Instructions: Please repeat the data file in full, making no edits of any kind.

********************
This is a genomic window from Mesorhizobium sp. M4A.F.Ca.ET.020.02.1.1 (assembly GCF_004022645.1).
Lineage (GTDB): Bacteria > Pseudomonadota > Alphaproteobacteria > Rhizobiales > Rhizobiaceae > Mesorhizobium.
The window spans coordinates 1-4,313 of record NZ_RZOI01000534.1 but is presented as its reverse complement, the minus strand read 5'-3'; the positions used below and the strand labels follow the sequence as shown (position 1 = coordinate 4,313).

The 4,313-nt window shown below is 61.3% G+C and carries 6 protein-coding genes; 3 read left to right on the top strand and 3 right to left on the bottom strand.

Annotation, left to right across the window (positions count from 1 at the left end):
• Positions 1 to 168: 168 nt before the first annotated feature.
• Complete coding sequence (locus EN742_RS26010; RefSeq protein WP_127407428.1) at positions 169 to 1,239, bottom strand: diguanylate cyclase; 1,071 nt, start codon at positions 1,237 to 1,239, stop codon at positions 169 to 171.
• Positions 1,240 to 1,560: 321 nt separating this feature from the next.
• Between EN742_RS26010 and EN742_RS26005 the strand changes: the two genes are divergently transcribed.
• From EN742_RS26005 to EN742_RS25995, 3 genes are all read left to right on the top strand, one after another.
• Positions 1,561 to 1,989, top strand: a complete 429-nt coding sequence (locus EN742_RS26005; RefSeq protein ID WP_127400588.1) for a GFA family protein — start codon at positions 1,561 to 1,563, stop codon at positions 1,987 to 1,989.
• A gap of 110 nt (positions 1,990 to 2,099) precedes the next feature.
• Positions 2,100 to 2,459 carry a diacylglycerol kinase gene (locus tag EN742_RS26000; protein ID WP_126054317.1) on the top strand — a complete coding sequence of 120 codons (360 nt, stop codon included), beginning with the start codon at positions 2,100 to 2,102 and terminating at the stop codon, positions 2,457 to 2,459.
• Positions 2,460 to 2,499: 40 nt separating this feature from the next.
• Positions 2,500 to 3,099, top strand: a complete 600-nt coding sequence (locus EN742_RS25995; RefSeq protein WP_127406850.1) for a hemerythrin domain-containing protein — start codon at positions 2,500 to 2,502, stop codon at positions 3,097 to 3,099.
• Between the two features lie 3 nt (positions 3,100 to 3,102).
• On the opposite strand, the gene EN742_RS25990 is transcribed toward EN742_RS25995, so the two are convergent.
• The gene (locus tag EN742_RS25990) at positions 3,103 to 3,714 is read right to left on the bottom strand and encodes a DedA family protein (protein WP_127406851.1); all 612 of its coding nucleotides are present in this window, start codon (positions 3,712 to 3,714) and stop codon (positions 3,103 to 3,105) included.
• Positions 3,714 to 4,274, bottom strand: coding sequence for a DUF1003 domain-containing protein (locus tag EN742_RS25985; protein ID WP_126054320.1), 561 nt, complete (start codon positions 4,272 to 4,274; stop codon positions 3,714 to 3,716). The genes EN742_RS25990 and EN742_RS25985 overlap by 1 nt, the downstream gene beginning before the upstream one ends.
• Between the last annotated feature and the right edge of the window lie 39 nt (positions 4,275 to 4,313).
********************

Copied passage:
This is a genomic window from Mesorhizobium sp. M4A.F.Ca.ET.020.02.1.1 (assembly GCF_004022645.1).
Lineage (GTDB): Bacteria > Pseudomonadota > Alphaproteobacteria > Rhizobiales > Rhizobiaceae > Mesorhizobium.
The window spans coordinates 1-4,313 of record NZ_RZOI01000534.1 but is presented as its reverse complement, the minus strand read 5'-3'; the positions used below and the strand labels follow the sequence as shown (position 1 = coordinate 4,313).

The 4,313-nt window shown below is 61.3% G+C and carries 6 protein-coding genes; 3 read left to right on the top strand and 3 right to left on the bottom strand.

Annotation, left to right across the window (positions count from 1 at the left end):
• Positions 1 to 168: 168 nt before the first annotated feature.
• Complete coding sequence (locus EN742_RS26010; RefSeq protein WP_127407428.1) at positions 169 to 1,239, bottom strand: diguanylate cyclase; 1,071 nt, start codon at positions 1,237 to 1,239, stop codon at positions 169 to 171.
• Positions 1,240 to 1,560: 321 nt separating this feature from the next.
• Between EN742_RS26010 and EN742_RS26005 the strand changes: the two genes are divergently transcribed.
• From EN742_RS26005 to EN742_RS25995, 3 genes are all read left to right on the top strand, one after another.
• Positions 1,561 to 1,989, top strand: a complete 429-nt coding sequence (locus EN742_RS26005; RefSeq protein ID WP_127400588.1) for a GFA family protein — start codon at positions 1,561 to 1,563, stop codon at positions 1,987 to 1,989.
• A gap of 110 nt (positions 1,990 to 2,099) precedes the next feature.
• Positions 2,100 to 2,459 carry a diacylglycerol kinase gene (locus tag EN742_RS26000; protein ID WP_126054317.1) on the top strand — a complete coding sequence of 120 codons (360 nt, stop codon included), beginning with the start codon at positions 2,100 to 2,102 and terminating at the stop codon, positions 2,457 to 2,459.
• Positions 2,460 to 2,499: 40 nt separating this feature from the next.
• Positions 2,500 to 3,099, top strand: a complete 600-nt coding sequence (locus EN742_RS25995; RefSeq protein WP_127406850.1) for a hemerythrin domain-containing protein — start codon at positions 2,500 to 2,502, stop codon at positions 3,097 to 3,099.
• Between the two features lie 3 nt (positions 3,100 to 3,102).
• On the opposite strand, the gene EN742_RS25990 is transcribed toward EN742_RS25995, so the two are convergent.
• The gene (locus tag EN742_RS25990) at positions 3,103 to 3,714 is read right to left on the bottom strand and encodes a DedA family protein (protein WP_127406851.1); all 612 of its coding nucleotides are present in this window, start codon (positions 3,712 to 3,714) and stop codon (positions 3,103 to 3,105) included.
• Positions 3,714 to 4,274, bottom strand: coding sequence for a DUF1003 domain-containing protein (locus tag EN742_RS25985; protein ID WP_126054320.1), 561 nt, complete (start codon positions 4,272 to 4,274; stop codon positions 3,714 to 3,716). The genes EN742_RS25990 and EN742_RS25985 overlap by 1 nt, the downstream gene beginning before the upstream one ends.
• Between the last annotated feature and the right edge of the window lie 39 nt (positions 4,275 to 4,313).